THE GERMAN SENSE OF HUMOR
Here’s the truth about German humor: it’s hard for outsiders to understand because it’s so like the Germans—ironic, provincial, self-deprecating. People in Hamburg tell jokes about Bavarians, Bavarians tell jokes about their neighbors in Baden-Wurtemberg, everybody tells jokes about the Saxons (and not very nice ones, either!). In their way, and in the proper season, the Germans try hard to be funny. They annually show off the results in Cologne, Mainz, Düsseldorf, and other mainly Catholic areas at Karneval, the partying days before the introspective weeks of Lent.
This is a well organized affair. A year in advance, Karneval clubs come together to begin planning costumes and floats for the parades that weave through the city centers. When the season kicks off the week before Ash Wednesday, men in glittering hats and mock soldier costumes hold court over great halls full of costumed revelers. On the stage are comical music and stand-up acts that deliver one-liners followed by trumpet fanfare to tell everyone when to laugh.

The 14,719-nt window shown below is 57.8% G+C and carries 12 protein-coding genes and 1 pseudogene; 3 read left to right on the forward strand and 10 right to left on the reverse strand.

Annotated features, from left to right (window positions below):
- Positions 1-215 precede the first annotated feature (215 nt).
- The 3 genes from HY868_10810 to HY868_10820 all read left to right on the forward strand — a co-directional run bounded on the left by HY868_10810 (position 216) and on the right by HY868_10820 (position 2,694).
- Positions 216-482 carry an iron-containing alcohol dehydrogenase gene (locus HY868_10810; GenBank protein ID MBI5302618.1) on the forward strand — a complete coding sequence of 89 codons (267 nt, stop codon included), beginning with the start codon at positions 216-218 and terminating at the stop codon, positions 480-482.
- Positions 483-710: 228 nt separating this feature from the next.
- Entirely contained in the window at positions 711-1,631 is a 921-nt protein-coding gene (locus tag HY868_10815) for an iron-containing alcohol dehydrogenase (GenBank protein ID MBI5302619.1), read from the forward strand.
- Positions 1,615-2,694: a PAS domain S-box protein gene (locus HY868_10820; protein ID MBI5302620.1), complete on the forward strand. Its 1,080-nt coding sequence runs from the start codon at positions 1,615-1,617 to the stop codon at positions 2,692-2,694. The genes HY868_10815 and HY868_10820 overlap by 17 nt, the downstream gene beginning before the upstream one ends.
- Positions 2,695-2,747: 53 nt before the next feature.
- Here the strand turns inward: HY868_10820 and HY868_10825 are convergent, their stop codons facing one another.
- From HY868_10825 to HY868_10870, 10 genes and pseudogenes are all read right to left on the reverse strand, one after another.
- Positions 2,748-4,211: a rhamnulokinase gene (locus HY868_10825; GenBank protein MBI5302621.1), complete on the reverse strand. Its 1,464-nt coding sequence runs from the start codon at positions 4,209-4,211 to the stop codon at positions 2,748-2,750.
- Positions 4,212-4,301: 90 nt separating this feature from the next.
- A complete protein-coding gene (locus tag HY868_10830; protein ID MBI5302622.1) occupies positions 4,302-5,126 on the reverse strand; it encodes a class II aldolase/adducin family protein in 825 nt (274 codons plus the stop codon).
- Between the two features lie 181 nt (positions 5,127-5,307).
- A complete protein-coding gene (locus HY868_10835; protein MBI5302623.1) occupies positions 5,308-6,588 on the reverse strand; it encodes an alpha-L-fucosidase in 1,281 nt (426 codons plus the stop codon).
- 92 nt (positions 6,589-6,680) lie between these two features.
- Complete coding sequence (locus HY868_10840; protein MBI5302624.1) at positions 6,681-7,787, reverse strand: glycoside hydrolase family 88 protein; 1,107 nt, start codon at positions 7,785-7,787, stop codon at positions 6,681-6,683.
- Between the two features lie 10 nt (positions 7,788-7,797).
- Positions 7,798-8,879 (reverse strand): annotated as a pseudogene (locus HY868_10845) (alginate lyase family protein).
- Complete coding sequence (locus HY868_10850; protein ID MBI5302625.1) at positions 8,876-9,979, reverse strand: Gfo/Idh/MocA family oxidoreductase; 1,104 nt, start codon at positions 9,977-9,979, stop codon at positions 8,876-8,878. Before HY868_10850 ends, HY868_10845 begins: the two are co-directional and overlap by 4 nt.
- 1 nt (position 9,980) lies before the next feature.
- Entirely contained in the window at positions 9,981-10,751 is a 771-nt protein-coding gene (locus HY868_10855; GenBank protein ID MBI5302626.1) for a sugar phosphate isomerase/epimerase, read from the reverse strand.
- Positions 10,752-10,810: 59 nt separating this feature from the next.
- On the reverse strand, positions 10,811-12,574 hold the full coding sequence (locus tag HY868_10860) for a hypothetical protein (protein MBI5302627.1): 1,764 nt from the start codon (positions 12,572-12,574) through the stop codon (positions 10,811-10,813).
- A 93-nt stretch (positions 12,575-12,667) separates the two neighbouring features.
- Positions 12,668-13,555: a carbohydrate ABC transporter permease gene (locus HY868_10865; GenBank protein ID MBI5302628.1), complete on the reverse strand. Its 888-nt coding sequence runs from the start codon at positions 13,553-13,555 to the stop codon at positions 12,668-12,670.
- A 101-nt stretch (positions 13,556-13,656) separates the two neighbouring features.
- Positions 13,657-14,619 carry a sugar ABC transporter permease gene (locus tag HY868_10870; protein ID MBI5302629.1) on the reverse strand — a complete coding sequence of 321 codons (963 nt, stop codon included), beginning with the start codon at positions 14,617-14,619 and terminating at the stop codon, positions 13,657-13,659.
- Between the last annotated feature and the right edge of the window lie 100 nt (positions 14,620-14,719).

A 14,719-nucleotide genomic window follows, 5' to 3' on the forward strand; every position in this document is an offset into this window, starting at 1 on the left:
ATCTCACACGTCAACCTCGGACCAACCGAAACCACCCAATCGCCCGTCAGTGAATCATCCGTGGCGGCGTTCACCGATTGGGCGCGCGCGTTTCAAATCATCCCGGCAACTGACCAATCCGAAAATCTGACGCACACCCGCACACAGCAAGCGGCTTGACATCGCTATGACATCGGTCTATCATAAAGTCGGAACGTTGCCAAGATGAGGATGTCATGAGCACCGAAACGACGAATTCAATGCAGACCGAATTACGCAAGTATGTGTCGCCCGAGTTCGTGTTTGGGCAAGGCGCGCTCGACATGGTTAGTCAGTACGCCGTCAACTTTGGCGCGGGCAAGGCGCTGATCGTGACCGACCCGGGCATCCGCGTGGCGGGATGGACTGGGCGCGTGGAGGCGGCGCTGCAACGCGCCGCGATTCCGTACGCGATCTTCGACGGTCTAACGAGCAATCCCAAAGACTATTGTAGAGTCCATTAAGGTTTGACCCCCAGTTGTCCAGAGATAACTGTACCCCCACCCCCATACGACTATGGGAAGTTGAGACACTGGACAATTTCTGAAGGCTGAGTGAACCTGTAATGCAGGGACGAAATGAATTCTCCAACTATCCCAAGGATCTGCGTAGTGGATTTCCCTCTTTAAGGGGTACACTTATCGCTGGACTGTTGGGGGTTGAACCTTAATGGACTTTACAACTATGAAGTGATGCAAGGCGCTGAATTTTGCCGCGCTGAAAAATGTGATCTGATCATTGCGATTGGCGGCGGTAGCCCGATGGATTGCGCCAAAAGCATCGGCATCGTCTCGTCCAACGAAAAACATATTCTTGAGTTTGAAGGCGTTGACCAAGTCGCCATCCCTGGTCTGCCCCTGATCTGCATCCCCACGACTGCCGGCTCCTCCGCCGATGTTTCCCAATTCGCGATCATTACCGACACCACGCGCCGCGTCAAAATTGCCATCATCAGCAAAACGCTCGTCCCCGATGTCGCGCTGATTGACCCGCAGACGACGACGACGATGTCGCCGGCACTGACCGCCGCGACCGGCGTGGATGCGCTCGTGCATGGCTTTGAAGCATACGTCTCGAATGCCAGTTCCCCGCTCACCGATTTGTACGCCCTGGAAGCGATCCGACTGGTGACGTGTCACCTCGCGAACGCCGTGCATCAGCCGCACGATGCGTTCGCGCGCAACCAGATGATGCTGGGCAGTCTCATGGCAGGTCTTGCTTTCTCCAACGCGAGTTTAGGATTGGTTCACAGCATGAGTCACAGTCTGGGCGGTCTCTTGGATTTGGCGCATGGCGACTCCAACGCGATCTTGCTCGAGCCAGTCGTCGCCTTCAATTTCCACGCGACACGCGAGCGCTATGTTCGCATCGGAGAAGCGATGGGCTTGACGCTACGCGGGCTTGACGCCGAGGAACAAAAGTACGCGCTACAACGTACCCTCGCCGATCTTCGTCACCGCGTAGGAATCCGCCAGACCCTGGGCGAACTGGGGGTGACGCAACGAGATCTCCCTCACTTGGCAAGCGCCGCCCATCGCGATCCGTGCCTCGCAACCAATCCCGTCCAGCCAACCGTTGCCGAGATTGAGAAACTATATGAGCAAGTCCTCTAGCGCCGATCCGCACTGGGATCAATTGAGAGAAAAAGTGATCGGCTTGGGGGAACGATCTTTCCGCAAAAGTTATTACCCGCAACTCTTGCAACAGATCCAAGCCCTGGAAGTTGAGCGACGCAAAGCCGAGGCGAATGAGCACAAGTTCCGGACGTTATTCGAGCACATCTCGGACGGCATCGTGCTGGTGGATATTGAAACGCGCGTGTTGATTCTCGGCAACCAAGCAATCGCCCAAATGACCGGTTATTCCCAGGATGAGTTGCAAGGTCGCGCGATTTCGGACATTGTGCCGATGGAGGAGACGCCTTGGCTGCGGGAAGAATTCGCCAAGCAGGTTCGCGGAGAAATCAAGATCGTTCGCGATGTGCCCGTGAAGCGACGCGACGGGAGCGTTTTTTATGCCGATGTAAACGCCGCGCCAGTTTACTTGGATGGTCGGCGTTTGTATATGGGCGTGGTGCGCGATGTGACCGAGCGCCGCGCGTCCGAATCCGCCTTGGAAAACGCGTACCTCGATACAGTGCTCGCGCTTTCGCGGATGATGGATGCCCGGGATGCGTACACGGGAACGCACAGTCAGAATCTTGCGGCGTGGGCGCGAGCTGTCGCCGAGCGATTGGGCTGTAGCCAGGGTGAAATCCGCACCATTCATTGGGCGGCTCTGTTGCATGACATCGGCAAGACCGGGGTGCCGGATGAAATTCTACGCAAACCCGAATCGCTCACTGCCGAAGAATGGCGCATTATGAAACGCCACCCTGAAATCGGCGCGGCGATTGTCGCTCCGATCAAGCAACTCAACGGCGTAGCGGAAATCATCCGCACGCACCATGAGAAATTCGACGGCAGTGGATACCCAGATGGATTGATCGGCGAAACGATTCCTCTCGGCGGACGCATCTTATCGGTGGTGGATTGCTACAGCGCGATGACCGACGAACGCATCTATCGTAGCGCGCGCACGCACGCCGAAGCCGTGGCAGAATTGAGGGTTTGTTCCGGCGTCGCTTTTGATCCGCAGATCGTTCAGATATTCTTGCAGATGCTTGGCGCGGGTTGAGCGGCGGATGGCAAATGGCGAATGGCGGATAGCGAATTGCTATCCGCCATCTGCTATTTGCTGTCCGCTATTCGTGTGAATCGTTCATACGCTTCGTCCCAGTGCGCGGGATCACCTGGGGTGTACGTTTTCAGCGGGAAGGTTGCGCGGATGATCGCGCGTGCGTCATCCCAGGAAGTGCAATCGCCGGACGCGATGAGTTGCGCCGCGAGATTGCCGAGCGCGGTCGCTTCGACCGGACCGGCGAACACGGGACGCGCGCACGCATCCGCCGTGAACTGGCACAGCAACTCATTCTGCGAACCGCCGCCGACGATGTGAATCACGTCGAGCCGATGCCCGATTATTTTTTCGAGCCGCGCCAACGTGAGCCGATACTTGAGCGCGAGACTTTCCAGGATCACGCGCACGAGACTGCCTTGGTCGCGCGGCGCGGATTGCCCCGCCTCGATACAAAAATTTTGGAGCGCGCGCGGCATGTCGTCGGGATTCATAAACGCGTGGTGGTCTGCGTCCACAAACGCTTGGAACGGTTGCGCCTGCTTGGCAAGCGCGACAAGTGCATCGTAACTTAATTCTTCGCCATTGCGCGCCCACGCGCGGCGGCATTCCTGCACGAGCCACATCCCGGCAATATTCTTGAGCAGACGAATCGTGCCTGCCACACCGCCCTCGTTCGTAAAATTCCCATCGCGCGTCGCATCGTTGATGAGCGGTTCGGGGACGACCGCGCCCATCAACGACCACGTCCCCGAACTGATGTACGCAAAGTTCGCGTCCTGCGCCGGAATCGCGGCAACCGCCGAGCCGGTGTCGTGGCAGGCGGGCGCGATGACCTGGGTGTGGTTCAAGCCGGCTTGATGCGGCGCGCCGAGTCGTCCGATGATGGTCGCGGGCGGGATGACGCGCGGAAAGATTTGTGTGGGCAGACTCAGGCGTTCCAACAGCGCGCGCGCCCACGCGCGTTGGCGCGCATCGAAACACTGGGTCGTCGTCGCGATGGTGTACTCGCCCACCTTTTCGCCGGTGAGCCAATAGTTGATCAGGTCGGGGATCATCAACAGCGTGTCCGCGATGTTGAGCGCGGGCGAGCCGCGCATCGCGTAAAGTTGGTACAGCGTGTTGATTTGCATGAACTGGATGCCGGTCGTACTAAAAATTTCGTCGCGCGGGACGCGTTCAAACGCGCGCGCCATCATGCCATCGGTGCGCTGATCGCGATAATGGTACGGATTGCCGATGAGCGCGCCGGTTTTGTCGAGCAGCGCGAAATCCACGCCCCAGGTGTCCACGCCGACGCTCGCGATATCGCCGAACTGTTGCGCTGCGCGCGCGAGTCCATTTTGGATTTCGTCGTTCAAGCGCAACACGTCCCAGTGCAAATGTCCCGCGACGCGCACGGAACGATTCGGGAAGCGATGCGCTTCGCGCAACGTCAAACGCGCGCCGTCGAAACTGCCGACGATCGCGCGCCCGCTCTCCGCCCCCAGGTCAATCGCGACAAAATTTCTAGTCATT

In the streets, the real biting humor comes in. On Weiberfastnacht, the Thursday before Ash Wednesday, costumed women snip off the neckties of unsuspecting men—a symbolic castration that’s followed with a kiss. Cologne is closed for business for several days, the streets clogged with citizens dressed in fantastic costumes, a beer or schnapps in hand (to keep warm) while parade floats go by. Why is all this done? Besides the German talent for finding an excuse to drink, Karneval and its off-beat humor go back to medieval religious festivals where everybody got to be a Narr (fool).